CMES Research Seminar: Politics Makes for Strange Bedfellows – Exigency and Sectarian Politics in Lebanon

Rola El-Husseini Dean gives a talk on sectarian politics in Lebanon.

When: 14 October 2021 13:15 to 14:30 (CEST)
Where: Zoom + CMES seminar Room, Finngatan 16
Registration: Follow this link to register for the event

To register, please CMES event page

UI Seminar: Socioeconomic Drivers of Protests in the MENA Region

The Middle East and North Africa Programme at the Swedish Institute of International Affairs invites you to a webinar analysing socio-economic drivers of protests in the Middle East and North Africa (MENA) region focusing on the contexts of Tunisia, Algeria and Lebanon.

Ten years after the Arab uprisings, that toppled dictators and briefly reshuffled the established status quo in several Arab countries, the region is still experiencing protests and popular demonstrations.

Long standing issues related to entrenched social inequalities, deep-seated corruption, recurring economic crises and the disintegration of the social contract are further weakening the already fragile state-society relationship in states across the region. With citizens’ growing mistrust in political institutions, protests is viewed by many as the main avenue to express discontent and demand structural changes.

With these dynamics in mind, this seminar focuses on a comparative analysis of socioeconomic drivers of protests in Tunisia, Lebanon, and Algeria, examining different repertoires of contention and state responses to popular demonstrations.

What socioeconomic grievances drive contemporary protest movements in the Middle East and North Africa region? How are they different from what brought people to the streets to protest during the Arab Spring? Are there any similarities between the movements in different countries in the region?

Panel:
Lina Khatib, Director, Middle East and North Africa Programme, Chatham House
Youssef Cherif, Director, Columbia Global Centers, Tunis
Linda El-Naggar, Analyst, Middle East and North Africa Programme, UI

Moderator:
Lucia Ardovini, Research Fellow, Middle East and North Africa Programme, UI

Use this link to register

A report on the challenges meeting development actors in Lebanon

Lebanon’s disadvantaged face a long uphill battle

Author: Bitte Hammargren
2021

SKL International

Abstract

A report on the challenges and opportunities for donors and development actors in Lebanon, a country torn by multiple crises. The focus area is Akkar, one of Lebanon’s poorest governorates, which is also the temporary home for a large number of refugees from Syria.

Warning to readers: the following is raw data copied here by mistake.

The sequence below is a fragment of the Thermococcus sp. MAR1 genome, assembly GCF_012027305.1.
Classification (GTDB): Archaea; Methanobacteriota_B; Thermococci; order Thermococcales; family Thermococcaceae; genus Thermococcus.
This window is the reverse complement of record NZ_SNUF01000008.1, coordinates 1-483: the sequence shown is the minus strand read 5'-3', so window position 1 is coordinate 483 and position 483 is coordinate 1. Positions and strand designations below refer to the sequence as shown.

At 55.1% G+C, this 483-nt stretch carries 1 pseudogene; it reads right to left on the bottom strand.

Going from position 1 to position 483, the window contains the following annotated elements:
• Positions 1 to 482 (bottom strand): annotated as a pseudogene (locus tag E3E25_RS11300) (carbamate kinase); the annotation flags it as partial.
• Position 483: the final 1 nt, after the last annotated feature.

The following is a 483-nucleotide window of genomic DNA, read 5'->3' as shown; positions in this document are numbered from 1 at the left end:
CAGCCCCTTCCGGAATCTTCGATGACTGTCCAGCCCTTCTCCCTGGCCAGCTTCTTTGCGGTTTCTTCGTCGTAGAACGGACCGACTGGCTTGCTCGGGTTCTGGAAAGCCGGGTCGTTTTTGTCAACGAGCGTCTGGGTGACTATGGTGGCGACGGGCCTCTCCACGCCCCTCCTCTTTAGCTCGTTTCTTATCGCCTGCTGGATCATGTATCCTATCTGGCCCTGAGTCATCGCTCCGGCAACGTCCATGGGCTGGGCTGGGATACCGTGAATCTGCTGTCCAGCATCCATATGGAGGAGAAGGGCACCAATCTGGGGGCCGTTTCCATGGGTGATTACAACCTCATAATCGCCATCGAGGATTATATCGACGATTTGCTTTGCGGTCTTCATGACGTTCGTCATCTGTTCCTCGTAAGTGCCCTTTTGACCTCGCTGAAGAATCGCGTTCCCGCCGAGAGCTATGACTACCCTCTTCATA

Continue reading “A report on the challenges meeting development actors in Lebanon”

A report on Lebanon’s ‘October revolution’

Street Solidarity: A Report on Lebanon’s ‘October Revolution’

Author: Erin Cory (Malmö University)
2020

FIELD

Abstract

A report from November 2019, when the revolution was at its beginning.

“The sit-ins and dance parties feel long ago indeed in the face of mounting desperation. Lebanese politics has never lent itself to neat conclusions. Modes of dissent and solidarity, too, quickly change in color and scope in Lebanon, depending on what the moment calls for. We might expect the revolution – and the protests that carry it – to continue in some form, even if only, for the moment, online.”

Continue reading “A report on Lebanon’s ‘October revolution’”

Article on Palestinian refugee identities in Lebanon

Making home in exile: Everyday practices and belongings in Palestinian refugee camps

Author: Erin Cory (Malmö University)
2020

Intellect

Abstract

Palestinians share a history of exile oriented towards the loss and reclamation of a homeland, often expressed through a shared visual lexicon and mythos. In the context of refugee camps, however, local visual culture and everyday practices demonstrate how Palestinian lives are also grounded in local stories and experiences. How do Palestinian refugees deploy everyday practices to create their home spaces? What can these practices reveal about refugees’ myriad belongings? And, in thinking about these practices, what can be said about how a feeling of home can be articulated in exile, which is at its heart the forced removal/dislocation from home?

Continue reading “Article on Palestinian refugee identities in Lebanon”